Colorado's bark beetle epidemic is unlike anything in the state's still-brief recorded history. Foresters say 95 percent of our lodgepole pines will be dead within just a few more years, with beetles likely to burrow next into the ponderosa pine along the urbanized Front Range corridor.
To some people, this has been like a sucker punch to the stomach. Driving on Interstate 70 west from Denver, you see whole hillsides of trees red as rust, as if they'd had a bad hair-dye job. Other stands have lost their needles altogether. Imagine never showing up for a high school reunion until your 50th.
Forests were once seen as friendly places in Colorado. Now they produce anxiety. Just as whitening hair tends to remind us of mortality, dying and dead trees provoke thoughts of fire. Colorado is not alone in this. Other epidemics in the making exist in the North American West. But few other places have so many people living amid the forests as Colorado does.
This bark beetle epidemic is forcing us to redefine our relationship with nature—again. In the first wave of European-based settlement, in the 19th century, the miners, loggers and railroaders saw the forests as a treasure house of wood. It was a free-for-all, with predictable results. That led to creation of the U.S. Forest Service, which moderated the extraction and, at its extreme, tried to micro-manage nature.
Then, after World War II, concurrent with the arrival of the recreation-based economy in Colorado and elsewhere, attitudes shifted again. I saw the apex of this change 15 years ago in ski towns where there was an almost knee-jerk reaction against all timber sales, and, by extension, the Forest Service. "I've read about those guys in Sports Illustrated and what they're doing on the Tongass Forest in Alaska," said one of Vail's more strident speakers at a meeting in 1988.
All trees were beautiful, and by extension, all timber sales were ugly. I remember another incident, from 1996, when the Forest Service proposed to burn the bushes and some trees along Vail's periphery. A distressed homeowner, a transplant from California, said she had moved to Colorado to be next to trees and wanted no part of this controlled fire. A forest, for her and many others, was forever.
The beetle epidemic has provoked new attitudes. Several delegations from ski towns have gone to Washington, D.C., in recent years, only this time they plead for federal money to manage the forest edges. You might call these below-cost timber sales.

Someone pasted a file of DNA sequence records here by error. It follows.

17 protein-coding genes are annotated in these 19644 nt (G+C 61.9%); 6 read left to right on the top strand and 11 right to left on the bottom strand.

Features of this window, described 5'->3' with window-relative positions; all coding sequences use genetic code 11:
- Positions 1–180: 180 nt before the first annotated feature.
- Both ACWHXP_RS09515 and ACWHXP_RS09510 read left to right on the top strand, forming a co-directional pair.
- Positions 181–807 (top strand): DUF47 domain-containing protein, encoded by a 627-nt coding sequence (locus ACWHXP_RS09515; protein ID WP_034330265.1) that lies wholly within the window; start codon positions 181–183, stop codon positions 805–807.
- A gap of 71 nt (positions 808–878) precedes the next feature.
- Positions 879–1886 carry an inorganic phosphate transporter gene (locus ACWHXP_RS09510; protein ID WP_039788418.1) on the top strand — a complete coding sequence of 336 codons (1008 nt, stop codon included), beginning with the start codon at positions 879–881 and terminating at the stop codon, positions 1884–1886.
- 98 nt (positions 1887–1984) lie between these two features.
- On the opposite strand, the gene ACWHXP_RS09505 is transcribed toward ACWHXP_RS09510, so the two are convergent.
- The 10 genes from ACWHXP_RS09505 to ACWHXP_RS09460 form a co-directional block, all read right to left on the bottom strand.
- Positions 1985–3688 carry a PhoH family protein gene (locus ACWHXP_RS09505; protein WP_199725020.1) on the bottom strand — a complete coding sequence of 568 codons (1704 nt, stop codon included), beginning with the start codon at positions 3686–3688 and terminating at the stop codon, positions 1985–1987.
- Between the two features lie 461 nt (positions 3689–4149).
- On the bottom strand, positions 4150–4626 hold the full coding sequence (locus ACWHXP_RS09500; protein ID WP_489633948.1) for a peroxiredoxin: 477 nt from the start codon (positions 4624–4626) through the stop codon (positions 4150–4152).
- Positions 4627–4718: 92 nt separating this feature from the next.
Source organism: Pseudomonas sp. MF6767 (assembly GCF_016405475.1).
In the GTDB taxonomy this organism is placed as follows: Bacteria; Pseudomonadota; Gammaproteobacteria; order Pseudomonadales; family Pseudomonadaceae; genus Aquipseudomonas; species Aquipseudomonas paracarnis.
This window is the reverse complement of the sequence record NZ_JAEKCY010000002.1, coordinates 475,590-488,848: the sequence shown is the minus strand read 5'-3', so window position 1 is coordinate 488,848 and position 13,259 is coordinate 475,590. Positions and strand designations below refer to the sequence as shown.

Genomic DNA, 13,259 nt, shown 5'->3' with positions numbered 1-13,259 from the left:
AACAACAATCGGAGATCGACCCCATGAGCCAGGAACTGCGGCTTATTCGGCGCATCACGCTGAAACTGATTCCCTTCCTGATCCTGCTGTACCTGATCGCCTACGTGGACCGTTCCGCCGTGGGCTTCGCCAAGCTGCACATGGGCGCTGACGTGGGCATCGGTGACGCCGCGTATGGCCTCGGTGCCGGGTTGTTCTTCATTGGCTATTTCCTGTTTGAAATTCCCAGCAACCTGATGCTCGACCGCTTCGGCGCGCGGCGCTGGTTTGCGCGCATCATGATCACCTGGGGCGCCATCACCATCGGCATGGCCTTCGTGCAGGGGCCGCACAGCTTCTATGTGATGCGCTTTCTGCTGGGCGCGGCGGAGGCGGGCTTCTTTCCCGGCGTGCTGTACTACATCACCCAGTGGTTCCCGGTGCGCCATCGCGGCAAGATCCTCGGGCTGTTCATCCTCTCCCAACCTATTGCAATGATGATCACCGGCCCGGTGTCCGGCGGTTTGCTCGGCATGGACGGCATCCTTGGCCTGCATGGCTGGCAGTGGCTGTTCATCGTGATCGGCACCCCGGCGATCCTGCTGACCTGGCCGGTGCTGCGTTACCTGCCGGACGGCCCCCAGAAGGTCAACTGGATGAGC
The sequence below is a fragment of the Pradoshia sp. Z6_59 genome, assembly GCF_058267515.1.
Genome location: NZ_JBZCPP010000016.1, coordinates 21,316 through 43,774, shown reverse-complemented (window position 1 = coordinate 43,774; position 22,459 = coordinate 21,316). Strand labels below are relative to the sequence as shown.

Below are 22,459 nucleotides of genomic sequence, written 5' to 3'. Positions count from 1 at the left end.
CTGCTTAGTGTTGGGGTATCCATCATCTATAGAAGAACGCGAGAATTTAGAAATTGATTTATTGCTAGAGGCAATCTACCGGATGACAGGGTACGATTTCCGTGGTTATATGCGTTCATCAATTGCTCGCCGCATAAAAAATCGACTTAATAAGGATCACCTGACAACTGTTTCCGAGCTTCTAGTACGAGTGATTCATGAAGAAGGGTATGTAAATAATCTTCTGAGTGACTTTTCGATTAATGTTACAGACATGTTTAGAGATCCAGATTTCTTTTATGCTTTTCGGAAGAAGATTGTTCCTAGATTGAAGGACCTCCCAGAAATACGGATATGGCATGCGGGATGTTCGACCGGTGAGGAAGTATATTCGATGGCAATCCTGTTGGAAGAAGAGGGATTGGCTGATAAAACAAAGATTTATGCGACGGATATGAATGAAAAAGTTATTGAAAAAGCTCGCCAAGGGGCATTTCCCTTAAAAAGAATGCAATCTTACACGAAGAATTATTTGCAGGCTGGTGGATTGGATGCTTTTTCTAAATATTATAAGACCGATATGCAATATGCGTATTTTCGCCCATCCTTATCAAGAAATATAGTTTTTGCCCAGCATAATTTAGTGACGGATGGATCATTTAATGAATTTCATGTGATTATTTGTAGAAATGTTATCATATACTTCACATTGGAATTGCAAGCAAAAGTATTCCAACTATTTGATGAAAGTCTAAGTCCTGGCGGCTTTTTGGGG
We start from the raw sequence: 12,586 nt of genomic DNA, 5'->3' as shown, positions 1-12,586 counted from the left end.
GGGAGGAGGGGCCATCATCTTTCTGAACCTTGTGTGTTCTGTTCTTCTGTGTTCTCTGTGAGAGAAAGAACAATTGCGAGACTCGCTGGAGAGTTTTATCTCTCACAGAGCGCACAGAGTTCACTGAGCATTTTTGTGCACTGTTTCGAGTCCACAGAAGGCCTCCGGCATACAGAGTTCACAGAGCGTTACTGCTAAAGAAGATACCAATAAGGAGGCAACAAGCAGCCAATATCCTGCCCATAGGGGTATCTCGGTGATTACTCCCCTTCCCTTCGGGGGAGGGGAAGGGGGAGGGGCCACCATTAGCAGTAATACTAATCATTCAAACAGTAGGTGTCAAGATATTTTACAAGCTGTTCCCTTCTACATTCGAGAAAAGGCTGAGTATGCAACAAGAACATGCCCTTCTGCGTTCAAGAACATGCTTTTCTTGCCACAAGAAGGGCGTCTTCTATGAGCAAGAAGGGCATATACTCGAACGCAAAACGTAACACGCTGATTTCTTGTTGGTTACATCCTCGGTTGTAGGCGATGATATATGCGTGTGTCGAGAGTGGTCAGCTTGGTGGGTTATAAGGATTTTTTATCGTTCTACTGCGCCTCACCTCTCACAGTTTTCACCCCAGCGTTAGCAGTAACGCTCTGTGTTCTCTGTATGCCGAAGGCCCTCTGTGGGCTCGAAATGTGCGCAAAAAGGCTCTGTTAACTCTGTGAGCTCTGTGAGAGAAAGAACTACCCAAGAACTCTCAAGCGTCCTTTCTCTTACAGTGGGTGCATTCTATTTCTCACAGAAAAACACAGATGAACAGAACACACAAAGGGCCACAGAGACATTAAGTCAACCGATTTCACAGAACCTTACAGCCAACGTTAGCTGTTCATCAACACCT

Yet the federal government cannot possibly become what amounts to a gardener, tending to the vast stands of forests that are the backyard and backdrop in our new settlement of Colorado, a settlement based on esthetics and not extraction. At best it can try to do so in selective areas. This bark beetle epidemic, which seems to be exacerbated by human-made warming laid on top of natural climatic variability, only proves the enormous power of natural cycles.
We need new terms of settlement, a better integration into this landscape. Forests can, as they once did, provide wood for local housing and heating. Municipalities and fire districts have begun demanding defensible spaces around homes and other buildings. Stylish but fire-friendly wood-shake shingles are getting replaced.
The lesson here is not that we face a new calamity, but rather that we require a new adjustment. We have always lived in places where fire occurs. Newer research led by bio-geographer Tom Veblen finds a correlation between forest fires in the West and sea-surface temperatures in the North Atlantic. He's found that drought and heat remain the primary predictors of forest fires.
Veblen and forest ecologist W.H. Romme also say that red needles should not be seen as something gone horribly wrong: "From a purely ecological standpoint, dead and drying trees do not necessarily represent poor 'forest health.' They may instead reflect a natural process of forest renewal."
Renewal is evident in the Williams Fork Valley, the epicenter of Colorado's beetle epidemic. Green saplings have emerged amid the gray tree trunks. And on mountainsides glowing in the light of late day with the dirty red of dead needles, I see something akin to the phenomenon called alpenglow. These dying trees, I think to myself, might they be a beautiful sight?
Allen Best is a contributor to Writers on the Range, a service of High Country News (hcn.org). He covers forests, resort towns and natural-resource issues from his home in Arvada, Colorado.